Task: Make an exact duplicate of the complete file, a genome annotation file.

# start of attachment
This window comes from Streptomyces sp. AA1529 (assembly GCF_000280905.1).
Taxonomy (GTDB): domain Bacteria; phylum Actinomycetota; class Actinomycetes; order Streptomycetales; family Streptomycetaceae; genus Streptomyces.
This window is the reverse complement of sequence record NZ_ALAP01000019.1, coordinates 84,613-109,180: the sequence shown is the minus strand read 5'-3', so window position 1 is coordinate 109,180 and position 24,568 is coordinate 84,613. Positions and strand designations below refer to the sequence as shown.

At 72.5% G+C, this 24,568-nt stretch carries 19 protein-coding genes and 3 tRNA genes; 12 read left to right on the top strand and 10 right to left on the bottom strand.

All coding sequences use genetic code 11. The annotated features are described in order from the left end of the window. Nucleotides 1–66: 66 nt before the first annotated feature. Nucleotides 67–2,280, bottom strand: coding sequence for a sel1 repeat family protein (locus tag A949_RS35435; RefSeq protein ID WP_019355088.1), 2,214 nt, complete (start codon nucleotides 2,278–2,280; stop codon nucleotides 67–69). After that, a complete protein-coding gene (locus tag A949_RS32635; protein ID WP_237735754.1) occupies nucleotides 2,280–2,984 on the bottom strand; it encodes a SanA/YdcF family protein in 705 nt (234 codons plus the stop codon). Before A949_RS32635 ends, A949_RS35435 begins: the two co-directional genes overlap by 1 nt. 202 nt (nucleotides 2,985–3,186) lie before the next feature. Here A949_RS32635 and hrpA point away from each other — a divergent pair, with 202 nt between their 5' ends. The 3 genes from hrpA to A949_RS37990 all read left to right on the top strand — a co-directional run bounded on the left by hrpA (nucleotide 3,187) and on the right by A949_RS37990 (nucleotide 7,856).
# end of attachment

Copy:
This window comes from Streptomyces sp. AA1529 (assembly GCF_000280905.1).
Taxonomy (GTDB): domain Bacteria; phylum Actinomycetota; class Actinomycetes; order Streptomycetales; family Streptomycetaceae; genus Streptomyces.
This window is the reverse complement of sequence record NZ_ALAP01000019.1, coordinates 84,613-109,180: the sequence shown is the minus strand read 5'-3', so window position 1 is coordinate 109,180 and position 24,568 is coordinate 84,613. Positions and strand designations below refer to the sequence as shown.

At 72.5% G+C, this 24,568-nt stretch carries 19 protein-coding genes and 3 tRNA genes; 12 read left to right on the top strand and 10 right to left on the bottom strand.

All coding sequences use genetic code 11. The annotated features are described in order from the left end of the window. Nucleotides 1–66: 66 nt before the first annotated feature. Nucleotides 67–2,280, bottom strand: coding sequence for a sel1 repeat family protein (locus tag A949_RS35435; RefSeq protein ID WP_019355088.1), 2,214 nt, complete (start codon nucleotides 2,278–2,280; stop codon nucleotides 67–69). After that, a complete protein-coding gene (locus tag A949_RS32635; protein ID WP_237735754.1) occupies nucleotides 2,280–2,984 on the bottom strand; it encodes a SanA/YdcF family protein in 705 nt (234 codons plus the stop codon). Before A949_RS32635 ends, A949_RS35435 begins: the two co-directional genes overlap by 1 nt. 202 nt (nucleotides 2,985–3,186) lie before the next feature. Here A949_RS32635 and hrpA point away from each other — a divergent pair, with 202 nt between their 5' ends. The 3 genes from hrpA to A949_RS37990 all read left to right on the top strand — a co-directional run bounded on the left by hrpA (nucleotide 3,187) and on the right by A949_RS37990 (nucleotide 7,856).